The significance and quality of Neil Young’s strike against Leicester in 1969 makes it one of the most iconic FA Cup goals in City history.
A graceful, elegant left-sided forward, Young had played in every round of the Blues’ pursuit of the trophy under Joe Mercer and Malcolm Allison.
A hard-fought semi-final against Everton had been settled by Tommy Booth, and the Blues were off to Wembley for their first FA Cup final since lifting the trophy in 1956.
On a surface that Joe Mercer described as a 'cabbage patch', the Blues and the Foxes fought out a close affair.
After 24 minutes, Mike Summerbee got hold of the ball on the right hand side, and jinked past a helpless defender to arrive in the box and send a perfectly-weighted ball to the penalty spot, where Young was lurking.
The childhood City fan fired an unstoppable shot into the roof of the net, leaving Peter Shilton grasping at empty air.
It proved to be the game’s solitary strike, sealing the Blues’ fourth FA Cup win in their history.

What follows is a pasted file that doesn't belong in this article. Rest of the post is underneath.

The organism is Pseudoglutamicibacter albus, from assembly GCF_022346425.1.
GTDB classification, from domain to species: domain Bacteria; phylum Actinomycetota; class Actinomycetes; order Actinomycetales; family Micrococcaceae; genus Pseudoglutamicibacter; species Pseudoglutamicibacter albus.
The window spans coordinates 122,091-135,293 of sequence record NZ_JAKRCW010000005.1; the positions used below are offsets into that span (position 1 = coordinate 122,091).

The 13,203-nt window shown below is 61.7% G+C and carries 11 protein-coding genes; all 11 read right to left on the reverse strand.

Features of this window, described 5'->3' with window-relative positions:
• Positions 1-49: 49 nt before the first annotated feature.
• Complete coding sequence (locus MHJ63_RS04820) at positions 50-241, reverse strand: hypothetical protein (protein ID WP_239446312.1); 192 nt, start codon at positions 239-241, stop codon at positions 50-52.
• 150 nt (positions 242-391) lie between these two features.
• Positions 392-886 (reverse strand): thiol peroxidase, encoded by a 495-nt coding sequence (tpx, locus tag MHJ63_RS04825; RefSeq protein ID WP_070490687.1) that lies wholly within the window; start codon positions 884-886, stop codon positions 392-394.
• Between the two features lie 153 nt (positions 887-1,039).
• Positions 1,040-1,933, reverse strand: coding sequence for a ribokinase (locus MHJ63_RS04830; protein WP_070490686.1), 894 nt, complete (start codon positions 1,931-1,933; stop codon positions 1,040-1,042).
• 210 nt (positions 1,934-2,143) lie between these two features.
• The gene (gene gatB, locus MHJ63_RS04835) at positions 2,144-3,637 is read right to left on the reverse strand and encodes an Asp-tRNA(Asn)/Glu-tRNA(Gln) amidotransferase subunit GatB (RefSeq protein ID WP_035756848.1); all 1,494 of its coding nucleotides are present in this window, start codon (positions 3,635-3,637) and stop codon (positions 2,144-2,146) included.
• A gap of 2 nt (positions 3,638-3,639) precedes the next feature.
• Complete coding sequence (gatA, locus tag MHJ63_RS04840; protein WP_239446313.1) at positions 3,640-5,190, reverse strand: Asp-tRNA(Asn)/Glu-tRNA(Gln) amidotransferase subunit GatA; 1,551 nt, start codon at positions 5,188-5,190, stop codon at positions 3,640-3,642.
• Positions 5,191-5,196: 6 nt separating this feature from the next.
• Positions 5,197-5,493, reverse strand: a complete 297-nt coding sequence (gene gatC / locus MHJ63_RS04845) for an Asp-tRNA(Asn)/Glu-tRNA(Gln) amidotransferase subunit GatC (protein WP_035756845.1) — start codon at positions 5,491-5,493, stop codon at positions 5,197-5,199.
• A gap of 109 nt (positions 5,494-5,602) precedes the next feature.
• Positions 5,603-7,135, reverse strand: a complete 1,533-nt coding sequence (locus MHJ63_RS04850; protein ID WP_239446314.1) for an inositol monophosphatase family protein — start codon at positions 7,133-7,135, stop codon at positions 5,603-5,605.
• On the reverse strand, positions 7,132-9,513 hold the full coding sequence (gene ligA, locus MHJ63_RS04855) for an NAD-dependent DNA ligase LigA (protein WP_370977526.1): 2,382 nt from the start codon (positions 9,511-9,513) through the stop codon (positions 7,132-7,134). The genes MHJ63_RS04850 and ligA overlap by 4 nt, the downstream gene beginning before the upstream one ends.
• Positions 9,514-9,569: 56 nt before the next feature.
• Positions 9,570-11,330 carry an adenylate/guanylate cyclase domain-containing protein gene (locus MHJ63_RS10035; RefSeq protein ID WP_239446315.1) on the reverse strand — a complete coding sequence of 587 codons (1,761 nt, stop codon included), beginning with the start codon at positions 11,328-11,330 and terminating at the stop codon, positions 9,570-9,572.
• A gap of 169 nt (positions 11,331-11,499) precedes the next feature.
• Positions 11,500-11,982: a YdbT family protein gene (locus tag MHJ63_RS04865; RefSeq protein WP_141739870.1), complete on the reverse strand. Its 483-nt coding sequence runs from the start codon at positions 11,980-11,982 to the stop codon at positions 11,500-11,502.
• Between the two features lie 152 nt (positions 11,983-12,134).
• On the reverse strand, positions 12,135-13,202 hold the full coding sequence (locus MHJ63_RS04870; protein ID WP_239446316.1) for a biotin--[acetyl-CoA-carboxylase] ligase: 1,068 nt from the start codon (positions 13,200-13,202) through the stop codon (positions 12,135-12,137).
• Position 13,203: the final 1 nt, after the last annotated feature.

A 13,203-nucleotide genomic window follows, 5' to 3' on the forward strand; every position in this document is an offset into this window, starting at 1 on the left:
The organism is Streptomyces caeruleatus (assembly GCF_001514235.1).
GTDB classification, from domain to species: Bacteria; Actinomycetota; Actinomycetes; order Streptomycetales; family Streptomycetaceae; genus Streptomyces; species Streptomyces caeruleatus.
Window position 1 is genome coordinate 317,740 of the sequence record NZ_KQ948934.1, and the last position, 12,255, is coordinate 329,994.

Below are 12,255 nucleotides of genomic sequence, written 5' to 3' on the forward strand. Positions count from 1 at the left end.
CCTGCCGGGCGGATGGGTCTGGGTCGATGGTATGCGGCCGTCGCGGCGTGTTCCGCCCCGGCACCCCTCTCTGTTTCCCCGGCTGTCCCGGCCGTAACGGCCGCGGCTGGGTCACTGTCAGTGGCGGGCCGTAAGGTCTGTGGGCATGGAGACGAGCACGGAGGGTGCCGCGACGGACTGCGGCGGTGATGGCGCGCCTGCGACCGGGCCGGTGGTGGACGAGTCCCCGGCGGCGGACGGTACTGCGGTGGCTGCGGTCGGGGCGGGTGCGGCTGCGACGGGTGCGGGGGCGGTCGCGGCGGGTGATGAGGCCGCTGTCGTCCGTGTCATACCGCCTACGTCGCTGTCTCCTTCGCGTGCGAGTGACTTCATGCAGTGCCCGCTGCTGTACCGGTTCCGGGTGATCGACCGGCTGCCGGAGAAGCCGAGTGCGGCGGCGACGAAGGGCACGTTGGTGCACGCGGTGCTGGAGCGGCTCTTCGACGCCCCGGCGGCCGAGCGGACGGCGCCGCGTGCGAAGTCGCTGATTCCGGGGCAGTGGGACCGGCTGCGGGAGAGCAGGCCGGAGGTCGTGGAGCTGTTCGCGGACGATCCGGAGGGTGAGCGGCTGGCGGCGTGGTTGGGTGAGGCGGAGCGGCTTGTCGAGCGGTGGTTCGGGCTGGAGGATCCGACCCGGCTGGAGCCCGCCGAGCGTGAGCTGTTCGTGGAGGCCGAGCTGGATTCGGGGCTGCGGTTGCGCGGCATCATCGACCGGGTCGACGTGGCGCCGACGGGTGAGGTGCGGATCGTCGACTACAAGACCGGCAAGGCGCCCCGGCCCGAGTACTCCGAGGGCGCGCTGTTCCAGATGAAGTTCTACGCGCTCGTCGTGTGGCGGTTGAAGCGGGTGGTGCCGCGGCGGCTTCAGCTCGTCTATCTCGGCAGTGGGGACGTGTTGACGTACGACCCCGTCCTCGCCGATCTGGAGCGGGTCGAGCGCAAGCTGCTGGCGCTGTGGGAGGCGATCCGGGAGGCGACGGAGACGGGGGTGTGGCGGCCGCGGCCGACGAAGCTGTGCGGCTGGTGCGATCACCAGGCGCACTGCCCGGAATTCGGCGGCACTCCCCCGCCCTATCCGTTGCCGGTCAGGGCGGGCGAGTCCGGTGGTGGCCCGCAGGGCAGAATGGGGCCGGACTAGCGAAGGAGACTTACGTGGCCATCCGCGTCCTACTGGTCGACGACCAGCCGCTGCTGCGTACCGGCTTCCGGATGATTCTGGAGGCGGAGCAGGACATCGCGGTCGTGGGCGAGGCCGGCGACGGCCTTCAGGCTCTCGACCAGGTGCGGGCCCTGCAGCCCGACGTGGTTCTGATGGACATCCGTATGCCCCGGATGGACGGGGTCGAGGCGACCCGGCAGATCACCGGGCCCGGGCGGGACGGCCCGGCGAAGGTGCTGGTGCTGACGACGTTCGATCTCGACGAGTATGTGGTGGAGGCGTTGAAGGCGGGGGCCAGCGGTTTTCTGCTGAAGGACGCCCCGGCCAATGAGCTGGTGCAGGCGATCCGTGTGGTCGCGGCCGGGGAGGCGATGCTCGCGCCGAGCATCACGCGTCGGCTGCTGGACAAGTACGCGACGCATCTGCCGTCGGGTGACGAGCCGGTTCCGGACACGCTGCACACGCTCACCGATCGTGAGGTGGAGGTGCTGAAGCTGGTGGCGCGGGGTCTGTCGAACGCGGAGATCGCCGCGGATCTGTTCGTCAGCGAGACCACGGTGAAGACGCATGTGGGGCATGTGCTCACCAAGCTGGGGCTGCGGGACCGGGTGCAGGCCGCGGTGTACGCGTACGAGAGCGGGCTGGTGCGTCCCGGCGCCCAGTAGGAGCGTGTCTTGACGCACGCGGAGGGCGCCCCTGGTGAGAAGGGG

Club ambassador Summerbee said of his former teammate: “Everybody refers to those days at the ‘Bell, Lee and Summerbee’ era, but it really should be the ‘Lee, Bell, Young and Summerbee’ era because he was a great player who scored countless vital goals for us.
He was like a ballet dancer in the fact he was so graceful on a football pitch.
Young remains an important figure in City’s history, and he was touched by the outpouring of affection from Blues fans all over the world when news of his terminal illness emerged.
In January 2011, fans turned their backs to the action in the 24th minute during an FA Cup tie with Leicester in tribute to Young and his spectacular trophy-winning goal, as well as donning red and black scarves for the game.
Sadly, Young passed away in February 2011, aged 66.